…and the featured speaker was Little Timmy Hudak, the youngster who wants to gut human rights in Ontario.
The media, per usual, provide the best summary of last night’s shindig:
“Hudak’s speech was short on policy specifics.” (Toronto Star, May 18th, 2010) “He attacked the 13 per cent harmonized sales tax that takes effect July 1, but pointedly refused to promise to repeal it.” (Toronto Star, May 18th 2010) “With a nod to the populist rhetoric of the right-wing Tea Party movement in the United States, Hudak said a Tory government would “make Ontario freer.”” (Toronto Star, May 18th, 2010) “Hudak . . . .suggested his administration would be open to slashing services in order to rein in spending.” (Toronto Star, May 18th 2010) “Hudak wouldn’t be specific about which taxes he would cut.” (Canadian Press, May 17th, 2010)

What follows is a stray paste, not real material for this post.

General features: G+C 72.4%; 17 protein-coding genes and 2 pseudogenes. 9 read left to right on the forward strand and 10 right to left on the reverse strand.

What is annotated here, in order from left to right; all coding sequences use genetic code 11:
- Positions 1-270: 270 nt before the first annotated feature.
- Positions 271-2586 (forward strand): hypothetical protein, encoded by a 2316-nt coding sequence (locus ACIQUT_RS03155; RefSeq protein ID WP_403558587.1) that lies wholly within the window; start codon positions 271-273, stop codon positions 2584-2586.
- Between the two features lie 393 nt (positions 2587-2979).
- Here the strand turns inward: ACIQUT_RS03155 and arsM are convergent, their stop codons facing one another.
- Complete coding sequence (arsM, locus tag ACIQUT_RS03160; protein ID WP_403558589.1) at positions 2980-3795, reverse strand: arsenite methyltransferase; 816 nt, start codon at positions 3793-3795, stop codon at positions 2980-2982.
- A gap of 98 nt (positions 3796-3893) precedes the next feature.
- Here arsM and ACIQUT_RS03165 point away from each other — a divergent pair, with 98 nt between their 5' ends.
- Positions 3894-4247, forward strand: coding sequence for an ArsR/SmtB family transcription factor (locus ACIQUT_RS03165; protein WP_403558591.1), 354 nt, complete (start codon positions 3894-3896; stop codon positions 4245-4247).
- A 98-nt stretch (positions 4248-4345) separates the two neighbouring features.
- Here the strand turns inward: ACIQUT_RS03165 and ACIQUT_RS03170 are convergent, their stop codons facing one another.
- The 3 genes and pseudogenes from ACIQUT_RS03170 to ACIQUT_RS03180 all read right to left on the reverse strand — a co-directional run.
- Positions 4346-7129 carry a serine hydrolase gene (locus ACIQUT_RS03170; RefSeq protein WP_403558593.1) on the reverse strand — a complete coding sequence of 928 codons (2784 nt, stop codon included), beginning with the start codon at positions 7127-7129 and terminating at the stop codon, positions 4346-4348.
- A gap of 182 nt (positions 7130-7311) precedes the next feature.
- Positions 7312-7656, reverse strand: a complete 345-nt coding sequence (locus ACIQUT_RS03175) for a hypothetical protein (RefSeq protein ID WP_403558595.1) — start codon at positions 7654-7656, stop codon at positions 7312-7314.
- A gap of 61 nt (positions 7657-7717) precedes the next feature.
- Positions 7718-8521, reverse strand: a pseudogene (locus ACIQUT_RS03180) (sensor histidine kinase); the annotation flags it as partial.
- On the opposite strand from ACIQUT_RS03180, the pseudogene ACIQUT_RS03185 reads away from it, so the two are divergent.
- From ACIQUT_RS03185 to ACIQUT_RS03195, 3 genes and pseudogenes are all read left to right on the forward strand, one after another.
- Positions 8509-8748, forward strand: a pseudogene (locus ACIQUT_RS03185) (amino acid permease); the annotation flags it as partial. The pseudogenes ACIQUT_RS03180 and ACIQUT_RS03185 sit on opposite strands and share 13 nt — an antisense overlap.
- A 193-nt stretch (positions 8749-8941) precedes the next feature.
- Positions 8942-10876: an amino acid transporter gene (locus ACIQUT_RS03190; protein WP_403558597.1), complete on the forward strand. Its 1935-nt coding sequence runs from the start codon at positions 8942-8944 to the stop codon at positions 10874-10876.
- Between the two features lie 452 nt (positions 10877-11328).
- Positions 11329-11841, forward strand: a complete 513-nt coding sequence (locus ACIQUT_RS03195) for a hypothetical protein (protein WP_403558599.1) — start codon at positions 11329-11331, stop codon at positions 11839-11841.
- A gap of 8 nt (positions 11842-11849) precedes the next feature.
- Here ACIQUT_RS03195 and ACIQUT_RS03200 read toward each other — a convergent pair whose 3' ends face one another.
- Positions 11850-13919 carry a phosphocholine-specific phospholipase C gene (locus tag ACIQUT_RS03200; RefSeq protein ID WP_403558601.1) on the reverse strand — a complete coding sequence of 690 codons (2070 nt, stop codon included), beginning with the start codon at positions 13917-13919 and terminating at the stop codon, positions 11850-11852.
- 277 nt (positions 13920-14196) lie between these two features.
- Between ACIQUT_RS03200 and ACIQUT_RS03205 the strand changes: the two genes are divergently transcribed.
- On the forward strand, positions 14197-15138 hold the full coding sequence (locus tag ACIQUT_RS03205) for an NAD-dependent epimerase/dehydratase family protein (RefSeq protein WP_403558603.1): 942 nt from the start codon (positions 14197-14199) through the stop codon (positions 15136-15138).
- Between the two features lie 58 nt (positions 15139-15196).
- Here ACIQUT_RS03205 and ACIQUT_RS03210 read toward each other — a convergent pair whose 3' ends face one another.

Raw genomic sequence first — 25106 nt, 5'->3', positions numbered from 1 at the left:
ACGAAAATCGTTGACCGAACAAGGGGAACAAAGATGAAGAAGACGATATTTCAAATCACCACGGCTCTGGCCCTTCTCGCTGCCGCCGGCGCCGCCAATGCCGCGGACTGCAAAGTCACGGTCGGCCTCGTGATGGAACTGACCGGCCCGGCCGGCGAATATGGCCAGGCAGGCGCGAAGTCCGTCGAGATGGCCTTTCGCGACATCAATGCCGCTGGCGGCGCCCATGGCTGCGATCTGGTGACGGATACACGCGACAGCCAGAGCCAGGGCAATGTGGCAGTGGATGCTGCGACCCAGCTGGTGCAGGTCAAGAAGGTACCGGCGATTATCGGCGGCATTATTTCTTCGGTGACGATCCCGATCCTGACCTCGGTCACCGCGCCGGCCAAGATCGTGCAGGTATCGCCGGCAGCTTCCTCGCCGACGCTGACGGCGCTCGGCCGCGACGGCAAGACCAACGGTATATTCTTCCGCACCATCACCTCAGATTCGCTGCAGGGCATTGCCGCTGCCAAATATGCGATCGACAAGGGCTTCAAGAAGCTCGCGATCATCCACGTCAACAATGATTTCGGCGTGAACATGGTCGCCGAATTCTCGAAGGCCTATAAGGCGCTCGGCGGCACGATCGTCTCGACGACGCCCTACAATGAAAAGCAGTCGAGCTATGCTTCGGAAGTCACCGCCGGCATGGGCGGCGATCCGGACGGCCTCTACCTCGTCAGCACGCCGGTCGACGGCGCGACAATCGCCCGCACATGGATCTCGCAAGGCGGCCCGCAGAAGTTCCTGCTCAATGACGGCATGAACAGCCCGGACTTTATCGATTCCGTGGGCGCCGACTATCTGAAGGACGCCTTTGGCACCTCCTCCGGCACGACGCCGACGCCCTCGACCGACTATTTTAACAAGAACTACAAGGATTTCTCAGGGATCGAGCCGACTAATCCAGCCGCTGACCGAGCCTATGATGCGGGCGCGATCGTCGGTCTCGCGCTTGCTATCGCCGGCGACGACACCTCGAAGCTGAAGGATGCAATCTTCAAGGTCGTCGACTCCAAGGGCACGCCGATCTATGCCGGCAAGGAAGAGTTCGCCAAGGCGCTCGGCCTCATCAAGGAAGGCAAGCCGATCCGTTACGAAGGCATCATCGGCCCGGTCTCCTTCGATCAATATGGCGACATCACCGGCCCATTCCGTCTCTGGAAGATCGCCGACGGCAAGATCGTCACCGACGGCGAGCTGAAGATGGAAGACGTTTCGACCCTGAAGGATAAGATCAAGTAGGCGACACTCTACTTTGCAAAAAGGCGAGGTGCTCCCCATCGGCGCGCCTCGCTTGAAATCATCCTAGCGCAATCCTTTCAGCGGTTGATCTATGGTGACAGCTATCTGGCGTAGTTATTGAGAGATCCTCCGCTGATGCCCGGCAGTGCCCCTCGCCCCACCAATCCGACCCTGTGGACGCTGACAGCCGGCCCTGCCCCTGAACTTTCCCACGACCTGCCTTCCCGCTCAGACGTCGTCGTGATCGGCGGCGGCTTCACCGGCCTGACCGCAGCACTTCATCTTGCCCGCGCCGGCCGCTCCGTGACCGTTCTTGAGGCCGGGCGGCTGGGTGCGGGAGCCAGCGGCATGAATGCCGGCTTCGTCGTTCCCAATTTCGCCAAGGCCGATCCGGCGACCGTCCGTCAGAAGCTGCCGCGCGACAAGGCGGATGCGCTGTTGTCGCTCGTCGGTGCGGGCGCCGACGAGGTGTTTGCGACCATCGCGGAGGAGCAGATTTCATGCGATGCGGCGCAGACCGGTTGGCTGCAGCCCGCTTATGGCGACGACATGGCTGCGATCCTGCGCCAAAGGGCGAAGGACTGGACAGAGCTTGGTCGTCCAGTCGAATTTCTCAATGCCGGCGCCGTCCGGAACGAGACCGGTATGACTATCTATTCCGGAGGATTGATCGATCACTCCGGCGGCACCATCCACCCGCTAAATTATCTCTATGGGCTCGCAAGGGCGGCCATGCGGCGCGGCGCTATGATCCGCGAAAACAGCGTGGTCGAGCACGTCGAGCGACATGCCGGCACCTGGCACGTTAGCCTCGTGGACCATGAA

“Hudak received polite applause when he talked about tax cuts, but the mainly business audience fell silent when he also vowed to end corporate welfare in Ontario.” (Canadian Press, May 17th, 2010) “Hudak said a Conservative government would cut both spending and taxes.” (Canadian Press, May 17th 2010)
I go to church more than Stephen Harper does. If you are only an occasional church-goer, you are also a lot more diligent about your faith than the Conservative Prime Minister.
Confused? Don’t be. I’m not suggesting that Marci McDonald’s thesis – that the Canadian Christian Right is getting a lot cockier, and a lot more aggressive, in its efforts to smash down the wall between Church and State – is wrong. If anything, she’s understating things.
What I am saying is this: the abortion-related machinations of the Harper PMO – or the top guy, at least – is all about politics, not faith. It’s about throwing a bone to a well-funded, well-organized conservative lobby. That may be good strategy, but – as Susan suggests – it isn’t very honest.
It’s the most despicable kind of cynicism, in fact.